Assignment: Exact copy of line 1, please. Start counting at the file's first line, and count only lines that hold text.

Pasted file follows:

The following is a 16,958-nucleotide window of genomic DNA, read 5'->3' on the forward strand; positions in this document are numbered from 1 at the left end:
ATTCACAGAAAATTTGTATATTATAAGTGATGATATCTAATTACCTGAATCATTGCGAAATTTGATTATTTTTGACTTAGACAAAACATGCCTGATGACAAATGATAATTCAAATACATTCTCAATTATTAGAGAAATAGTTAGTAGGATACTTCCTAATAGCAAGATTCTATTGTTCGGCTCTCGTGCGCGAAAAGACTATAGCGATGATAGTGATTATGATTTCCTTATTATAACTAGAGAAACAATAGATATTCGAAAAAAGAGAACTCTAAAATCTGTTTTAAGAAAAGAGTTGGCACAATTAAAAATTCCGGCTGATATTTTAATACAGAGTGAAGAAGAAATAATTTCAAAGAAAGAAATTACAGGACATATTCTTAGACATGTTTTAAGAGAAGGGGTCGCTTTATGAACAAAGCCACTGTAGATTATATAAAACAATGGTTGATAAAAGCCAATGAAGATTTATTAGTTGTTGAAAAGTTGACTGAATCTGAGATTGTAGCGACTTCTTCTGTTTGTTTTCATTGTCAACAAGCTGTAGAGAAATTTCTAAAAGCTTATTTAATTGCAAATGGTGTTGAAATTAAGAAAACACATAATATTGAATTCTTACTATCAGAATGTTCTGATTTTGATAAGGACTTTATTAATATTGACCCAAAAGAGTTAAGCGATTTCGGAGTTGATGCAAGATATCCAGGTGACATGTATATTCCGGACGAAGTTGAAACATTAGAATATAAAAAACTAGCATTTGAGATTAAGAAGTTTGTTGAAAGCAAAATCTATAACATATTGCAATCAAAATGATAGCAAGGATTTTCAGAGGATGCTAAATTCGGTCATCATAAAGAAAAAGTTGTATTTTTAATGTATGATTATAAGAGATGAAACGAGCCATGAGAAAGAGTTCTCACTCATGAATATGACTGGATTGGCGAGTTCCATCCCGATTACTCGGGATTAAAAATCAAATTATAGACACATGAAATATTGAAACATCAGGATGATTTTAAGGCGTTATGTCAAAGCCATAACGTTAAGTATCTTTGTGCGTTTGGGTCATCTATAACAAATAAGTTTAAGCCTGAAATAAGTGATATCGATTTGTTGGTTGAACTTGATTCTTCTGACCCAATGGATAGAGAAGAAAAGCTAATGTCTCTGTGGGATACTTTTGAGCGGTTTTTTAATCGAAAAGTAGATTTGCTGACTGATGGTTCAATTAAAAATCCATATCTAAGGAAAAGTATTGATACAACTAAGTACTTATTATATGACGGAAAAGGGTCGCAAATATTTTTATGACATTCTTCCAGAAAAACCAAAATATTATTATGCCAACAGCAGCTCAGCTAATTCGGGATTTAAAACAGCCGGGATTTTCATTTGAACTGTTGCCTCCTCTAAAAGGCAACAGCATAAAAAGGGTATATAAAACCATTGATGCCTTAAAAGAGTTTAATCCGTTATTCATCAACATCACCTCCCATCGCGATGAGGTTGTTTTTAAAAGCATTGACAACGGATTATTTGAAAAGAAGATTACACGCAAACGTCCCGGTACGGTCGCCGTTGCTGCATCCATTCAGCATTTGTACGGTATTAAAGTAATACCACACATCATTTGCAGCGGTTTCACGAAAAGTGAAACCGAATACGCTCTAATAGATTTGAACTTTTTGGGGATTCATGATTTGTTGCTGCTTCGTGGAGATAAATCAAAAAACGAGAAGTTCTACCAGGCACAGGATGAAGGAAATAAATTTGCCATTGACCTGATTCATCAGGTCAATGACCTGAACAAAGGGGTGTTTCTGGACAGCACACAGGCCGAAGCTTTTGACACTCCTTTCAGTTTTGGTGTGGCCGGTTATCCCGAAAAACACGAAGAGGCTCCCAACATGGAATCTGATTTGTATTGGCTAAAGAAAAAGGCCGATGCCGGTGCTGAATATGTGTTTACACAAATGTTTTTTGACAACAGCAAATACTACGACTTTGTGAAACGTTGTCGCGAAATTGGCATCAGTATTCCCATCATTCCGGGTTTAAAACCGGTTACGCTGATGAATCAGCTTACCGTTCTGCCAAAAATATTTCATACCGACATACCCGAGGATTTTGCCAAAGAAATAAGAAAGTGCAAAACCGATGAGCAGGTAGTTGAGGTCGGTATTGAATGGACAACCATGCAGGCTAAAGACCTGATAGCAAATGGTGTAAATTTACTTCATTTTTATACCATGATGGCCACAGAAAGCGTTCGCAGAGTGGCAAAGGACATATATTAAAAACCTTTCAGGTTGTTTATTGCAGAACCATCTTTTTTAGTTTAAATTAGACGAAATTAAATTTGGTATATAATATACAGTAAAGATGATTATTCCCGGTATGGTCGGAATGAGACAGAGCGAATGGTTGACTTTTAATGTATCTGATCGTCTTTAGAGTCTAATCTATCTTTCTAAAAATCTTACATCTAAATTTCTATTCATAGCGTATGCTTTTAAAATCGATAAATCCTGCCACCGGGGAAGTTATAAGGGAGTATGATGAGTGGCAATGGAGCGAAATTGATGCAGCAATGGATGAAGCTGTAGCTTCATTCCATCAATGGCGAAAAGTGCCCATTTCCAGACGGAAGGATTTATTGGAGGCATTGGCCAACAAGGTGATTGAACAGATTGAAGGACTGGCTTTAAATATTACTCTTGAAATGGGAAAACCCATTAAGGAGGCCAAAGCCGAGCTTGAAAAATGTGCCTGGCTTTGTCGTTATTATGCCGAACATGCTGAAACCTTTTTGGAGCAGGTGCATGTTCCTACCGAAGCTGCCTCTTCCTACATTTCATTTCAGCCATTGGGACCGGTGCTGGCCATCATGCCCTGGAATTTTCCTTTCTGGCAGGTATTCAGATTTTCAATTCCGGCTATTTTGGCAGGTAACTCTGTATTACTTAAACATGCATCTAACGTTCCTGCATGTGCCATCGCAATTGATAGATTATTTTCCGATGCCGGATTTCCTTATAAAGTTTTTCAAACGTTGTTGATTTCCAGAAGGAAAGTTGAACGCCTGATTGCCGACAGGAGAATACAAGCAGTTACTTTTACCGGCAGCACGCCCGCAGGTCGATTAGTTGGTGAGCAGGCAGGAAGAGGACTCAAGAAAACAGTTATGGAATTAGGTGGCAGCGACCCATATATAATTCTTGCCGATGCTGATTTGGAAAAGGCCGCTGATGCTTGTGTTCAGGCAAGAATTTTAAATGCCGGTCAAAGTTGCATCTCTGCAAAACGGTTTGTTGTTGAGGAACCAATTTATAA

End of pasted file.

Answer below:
The following is a 16,958-nucleotide window of genomic DNA, read 5'->3' on the forward strand; positions in this document are numbered from 1 at the left end: